Easter Day in Jerusalem brings new life as Presiding Bishop concludes Holy Land visit
In Galilee, Jefferts Schori walks in the footsteps of Jesus.
On Easter Day at St. George’s Cathedral in Jerusalem, Presiding Bishop Katharine Jefferts Schori, local Christians and pilgrims of many nationalities shared in the joyful Eucharistic celebration of Jesus’ resurrection following the Paschal mystery of his suffering and death.
Anglican Bishop in Jerusalem Suheil Dawani, who had invited the Presiding Bishop to spend Holy Week in his diocese, preached in Arabic and English about the need “to live our lives more fully and minister more faithfully.”
Dawani said that Easter reveals a world in which God has the last word “in rolling away all that stands before us” and offers “a new vista of hope for justice, equity and peace.”
The congregation included United States Members of Congress, Episcopal missionaries and a delegation from the Christian Association of Nigeria, including His Royal Majesty Ogidiga Ifite Ogwari of Anambra State.
The Presiding Bishop gave thanks for the ministry of the local Church and “its wonderful leadership,” the hospitality she and her delegation had received, and the friendships formed throughout her March 16-24 pastoral visit. “We take you home with us in our hearts and we will never be the same,” she said, emphasizing the need to build a kingdom of God -- of peace -- around the world.
Bishop Christopher Epting, ecumenical and interfaith officer; Maureen Shea, director of government relations; and Richard Schori, husband of the Presiding Bishop, have accompanied Jefferts Schori throughout the week.
On Holy Saturday, the delegation traveled throughout Galilee with Palestinian tour guide Iyad Qumri, walking in Jesus’ footsteps and recalling his prophetic and healing ministry throughout Palestine.
In Raineh, they were hosted for breakfast by the Rev. Samuel Barhoum, rector of Holy Family Episcopal Church, and his wife, Susan, general manager of Alpha Omega Consultations, an NGO and business research organization that specializes in development and public relations.
Barhoum and Jefferts Schori had been classmates together at the Church Divinity School of the Pacific in Berkeley, California.
A meeting with Mohammad Zeidan, general director of the Arab Association of Human Rights, provided an introduction of his work that focuses on education and outreach, especially in dealing with issues of discrimination and violations of human rights.
In Nazareth, the Presiding Bishop visited excavated Jewish homes complete with silos and cisterns that date back to the first century.
At the Cana Catholic Wedding Church, where Jesus is believed to have performed his first miracle of turning water into wine, further excavations reveal fourth-century churches. Franciscan Friar Francois enthusiastically acted out John’s account of the Gospel story in Arabic as the Rev. Canon Samir Habiby, special assistant to the Anglican Bishop in Jerusalem, provided simultaneous English translation.
Friar Francois and the Presiding Bishop found a common language and communicated in French.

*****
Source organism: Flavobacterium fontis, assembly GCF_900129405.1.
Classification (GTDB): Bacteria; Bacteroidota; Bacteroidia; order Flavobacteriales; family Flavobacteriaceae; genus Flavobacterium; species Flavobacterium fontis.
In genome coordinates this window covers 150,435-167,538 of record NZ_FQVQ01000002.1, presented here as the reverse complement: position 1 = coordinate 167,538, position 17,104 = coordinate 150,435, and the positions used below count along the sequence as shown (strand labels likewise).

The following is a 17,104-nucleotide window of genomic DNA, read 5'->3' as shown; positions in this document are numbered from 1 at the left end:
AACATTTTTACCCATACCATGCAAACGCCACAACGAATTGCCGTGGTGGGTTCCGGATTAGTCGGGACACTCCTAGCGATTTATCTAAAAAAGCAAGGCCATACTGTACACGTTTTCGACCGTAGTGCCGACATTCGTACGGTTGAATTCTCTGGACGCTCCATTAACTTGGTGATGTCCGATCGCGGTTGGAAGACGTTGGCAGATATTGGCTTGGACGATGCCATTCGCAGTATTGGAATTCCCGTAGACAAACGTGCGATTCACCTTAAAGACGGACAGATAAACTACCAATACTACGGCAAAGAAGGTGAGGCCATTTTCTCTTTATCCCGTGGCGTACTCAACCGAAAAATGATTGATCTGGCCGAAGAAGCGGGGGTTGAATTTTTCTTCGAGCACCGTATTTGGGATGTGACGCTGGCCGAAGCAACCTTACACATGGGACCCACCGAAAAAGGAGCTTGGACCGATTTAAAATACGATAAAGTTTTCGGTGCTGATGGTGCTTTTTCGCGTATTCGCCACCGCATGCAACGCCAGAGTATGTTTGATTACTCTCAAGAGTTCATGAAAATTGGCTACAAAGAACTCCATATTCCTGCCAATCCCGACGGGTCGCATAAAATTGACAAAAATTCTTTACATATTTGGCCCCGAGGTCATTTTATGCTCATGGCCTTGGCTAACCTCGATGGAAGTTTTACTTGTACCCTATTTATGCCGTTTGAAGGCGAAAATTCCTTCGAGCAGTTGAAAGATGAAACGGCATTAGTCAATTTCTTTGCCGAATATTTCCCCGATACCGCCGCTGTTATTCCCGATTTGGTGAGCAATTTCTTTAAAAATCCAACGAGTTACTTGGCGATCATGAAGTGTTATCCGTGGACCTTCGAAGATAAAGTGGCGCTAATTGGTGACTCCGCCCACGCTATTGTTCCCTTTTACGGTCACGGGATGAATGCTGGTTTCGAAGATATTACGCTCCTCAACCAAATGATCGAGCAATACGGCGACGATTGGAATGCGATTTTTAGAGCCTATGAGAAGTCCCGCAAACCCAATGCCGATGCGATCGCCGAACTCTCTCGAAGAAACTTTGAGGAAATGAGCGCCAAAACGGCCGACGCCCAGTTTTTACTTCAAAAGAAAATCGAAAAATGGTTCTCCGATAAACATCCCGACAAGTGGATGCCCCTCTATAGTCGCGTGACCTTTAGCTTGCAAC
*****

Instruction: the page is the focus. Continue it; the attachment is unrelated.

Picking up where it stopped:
The Presiding Bishop’s delegation had lunch at the Presbyterian-run Scots Hotel in the Jewish city of Tiberius, overlooking the Sea of Galilee which lies 600 feet below sea level.
Following the two-hour journey back to Jerusalem through the West Bank, Dr. Bernard Sabella of the Palestinian Legislative Council met with the Presiding Bishop and raised his concerns about the number of young Christians, Jews and Muslims who are leaving the country. The current situation, he said, is being governed by Israeli politicians, but he condemned the actions of Hamas, the Palestinian Islamist militant organization responsible for firing rockets from Gaza into southern Israel.
“Pragmatic and practical people feel like Israel and the United States are strengthening Hamas’ cause by the current siege of Gaza,” he said. “Israel needs to lift the barriers.”
Israeli officials have said the blockade, enforced since January 17, has been necessary to put pressure on militant Palestinians to stop rocket launches into Israel. But regular power cuts, food and water shortages, lack of fuel, and counter-attacks from the Israelis are placing immense pressure on the local population.
The Presiding Bishop visited Gaza on March 19 to experience first-hand the humanitarian crisis that is impacting 1.5 million Palestinians in the region. [An earlier ENS story about the Presiding Bishop’s visit to Gaza is available here (http://www.episcopalchurch.org/79901_95876_ENG_HTM.htm).
Sabella upheld the importance of the historic Christian presence in the Holy Land. “Palestinian Christians need to become a really articulate part of society,” he said, underscoring the work of the diocesan institutions that serve the community through providing essential education and healthcare.
“The schools we have seen are a clear signal of [the diocese] trying to build a peace mindedness and a way of living together from a very early age,” the Presiding Bishop said.
The day ended with the Easter Vigil and lighting of the new fire, as Christians worldwide looked toward Jesus’ joyful resurrection on Easter Day.
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